NASA's John C. Stennis Space Center announced plans Nov. 9 to team with students at four Mississippi high schools to develop prototype hardware for the next-generation rockets being built to carry humans beyond low-Earth orbit.
During the next few months, students at East Central High School in Hurley, Gulfport High School, New Albany School of Career and Technical Education and Petal High School will participate in the High Schools United with NASA to Create Hardware (HUNCH) initiative.
Their assignment is to partner with NASA engineers and mentors and use materials provided by the space agency to develop prototype models for the next generation J-2X engine and the Ares I rocket. Both are being built as part of NASA's Constellation Program plan to transport astronauts to the International Space Station after the space shuttle is retired and to explore destinations beyond low-Earth orbit.
"This is not just a simulation of work experiences – it is an actual work-world experience, as students collaborate with peers and NASA engineers to develop a real product," explained Cheryl Guilbeau, elementary and secondary projects coordinator for the Stennis Education Office.
HUNCH was launched in 2003 and expanded to include Stennis Space Center this year. The Mississippi schools participating in the initiative were notified Nov. 9 and took part in a kickoff teleconference Nov. 10. Guilbeau and a NASA engineer are visiting each school in the days ahead.
Participating student teams receive product specifications from NASA, as well as materials needed to construct a prototype model and software to create computer-assisted designs. Through March, students will create such designs, then build prototype models of their product based on those designs. NASA engineers will use those models for hands-on, table-top discussion and for checking their functional fit in a full-scale space vehicle mockup. The models will be unveiled at an Awards Day ceremony at Stennis Space Center on April 23.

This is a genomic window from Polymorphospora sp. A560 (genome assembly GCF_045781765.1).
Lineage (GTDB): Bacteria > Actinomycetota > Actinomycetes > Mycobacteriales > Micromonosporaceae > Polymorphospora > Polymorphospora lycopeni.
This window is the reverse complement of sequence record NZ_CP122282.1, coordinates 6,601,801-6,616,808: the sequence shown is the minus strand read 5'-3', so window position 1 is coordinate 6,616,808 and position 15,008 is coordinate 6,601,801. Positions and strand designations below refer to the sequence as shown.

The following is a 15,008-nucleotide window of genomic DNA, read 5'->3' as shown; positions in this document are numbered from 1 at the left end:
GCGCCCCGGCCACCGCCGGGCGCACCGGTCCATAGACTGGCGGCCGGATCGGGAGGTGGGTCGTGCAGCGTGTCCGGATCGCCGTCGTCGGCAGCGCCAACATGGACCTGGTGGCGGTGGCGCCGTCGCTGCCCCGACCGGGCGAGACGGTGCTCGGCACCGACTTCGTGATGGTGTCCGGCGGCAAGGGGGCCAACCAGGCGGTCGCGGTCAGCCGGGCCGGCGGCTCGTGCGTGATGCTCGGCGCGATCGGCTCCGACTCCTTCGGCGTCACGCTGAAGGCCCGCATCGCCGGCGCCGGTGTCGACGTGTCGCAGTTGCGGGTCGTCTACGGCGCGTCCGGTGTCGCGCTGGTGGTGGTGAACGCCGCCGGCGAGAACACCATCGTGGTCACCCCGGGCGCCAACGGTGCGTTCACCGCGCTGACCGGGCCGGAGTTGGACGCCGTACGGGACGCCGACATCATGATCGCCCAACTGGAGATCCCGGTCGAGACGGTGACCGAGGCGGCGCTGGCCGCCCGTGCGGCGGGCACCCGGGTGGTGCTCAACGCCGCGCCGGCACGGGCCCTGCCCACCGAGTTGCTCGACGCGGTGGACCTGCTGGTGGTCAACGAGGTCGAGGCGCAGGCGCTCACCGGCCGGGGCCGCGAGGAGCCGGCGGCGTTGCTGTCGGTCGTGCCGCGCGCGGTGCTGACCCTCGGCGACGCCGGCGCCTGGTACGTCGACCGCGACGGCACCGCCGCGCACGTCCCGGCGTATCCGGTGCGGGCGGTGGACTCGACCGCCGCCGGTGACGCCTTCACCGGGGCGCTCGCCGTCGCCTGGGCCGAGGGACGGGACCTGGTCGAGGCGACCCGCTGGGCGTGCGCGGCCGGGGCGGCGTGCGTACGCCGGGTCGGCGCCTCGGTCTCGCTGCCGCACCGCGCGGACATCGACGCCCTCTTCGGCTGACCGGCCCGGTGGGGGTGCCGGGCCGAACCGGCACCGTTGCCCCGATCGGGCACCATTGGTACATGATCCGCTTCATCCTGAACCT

In addition to introducing students to a real-world work experience, the goal of the HUNCH initiative is to inspire high school students to pursue careers in science, technology or engineering fields.
"HUNCH is a win-win for NASA, schools and students," Guilbeau said. "NASA is inspiring the next generation workforce and gaining parts for the Ares mockup. Students are developing communication, teamwork and problem-solving skills to succeed in the workforce."
HUNCH teams include faculty leads and 10-15 student team members who will work with NASA mentors. The teams also have support from local school systems, industry partners, media representatives and nonprofit organizations, Guilbeau said.
For information on education initiatives provided by the Stennis Education Office, visit: http://education.ssc.nasa.gov/
For information about Stennis Space Center, visit: http://www.nasa.gov/centers/stennis/
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